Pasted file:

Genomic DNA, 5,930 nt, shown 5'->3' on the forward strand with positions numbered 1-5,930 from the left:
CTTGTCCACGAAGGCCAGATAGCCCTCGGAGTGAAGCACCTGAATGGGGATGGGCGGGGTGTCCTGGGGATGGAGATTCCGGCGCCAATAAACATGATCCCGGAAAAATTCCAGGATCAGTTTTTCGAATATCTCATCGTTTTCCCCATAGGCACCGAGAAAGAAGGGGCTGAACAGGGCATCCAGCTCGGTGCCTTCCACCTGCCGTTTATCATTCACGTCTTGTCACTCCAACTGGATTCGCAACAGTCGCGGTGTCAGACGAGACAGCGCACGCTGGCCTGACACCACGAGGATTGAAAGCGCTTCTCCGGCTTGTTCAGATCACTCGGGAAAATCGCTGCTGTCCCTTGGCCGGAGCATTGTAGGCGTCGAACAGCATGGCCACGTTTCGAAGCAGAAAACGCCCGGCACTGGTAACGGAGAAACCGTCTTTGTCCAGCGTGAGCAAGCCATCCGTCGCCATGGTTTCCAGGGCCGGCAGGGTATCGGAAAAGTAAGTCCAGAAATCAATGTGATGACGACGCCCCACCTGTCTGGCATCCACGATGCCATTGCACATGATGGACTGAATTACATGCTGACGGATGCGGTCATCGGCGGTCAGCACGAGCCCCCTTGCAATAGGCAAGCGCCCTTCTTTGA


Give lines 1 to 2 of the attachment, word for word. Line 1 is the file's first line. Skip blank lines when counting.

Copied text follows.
Genomic DNA, 5,930 nt, shown 5'->3' on the forward strand with positions numbered 1-5,930 from the left:
CTTGTCCACGAAGGCCAGATAGCCCTCGGAGTGAAGCACCTGAATGGGGATGGGCGGGGTGTCCTGGGGATGGAGATTCCGGCGCCAATAAACATGATCCCGGAAAAATTCCAGGATCAGTTTTTCGAATATCTCATCGTTTTCCCCATAGGCACCGAGAAAGAAGGGGCTGAACAGGGCATCCAGCTCGGTGCCTTCCACCTGCCGTTTATCATTCACGTCTTGTCACTCCAACTGGATTCGCAACAGTCGCGGTGTCAGACGAGACAGCGCACGCTGGCCTGACACCACGAGGATTGAAAGCGCTTCTCCGGCTTGTTCAGATCACTCGGGAAAATCGCTGCTGTCCCTTGGCCGGAGCATTGTAGGCGTCGAACAGCATGGCCACGTTTCGAAGCAGAAAACGCCCGGCACTGGTAACGGAGAAACCGTCTTTGTCCAGCGTGAGCAAGCCATCCGTCGCCATGGTTTCCAGGGCCGGCAGGGTATCGGAAAAGTAAGTCCAGAAATCAATGTGATGACGACGCCCCACCTGTCTGGCATCCACGATGCCATTGCACATGATGGACTGAATTACATGCTGACGGATGCGGTCATCGGCGGTCAGCACGAGCCCCCTTGCAATAGGCAAGCGCCCTTCTTTGA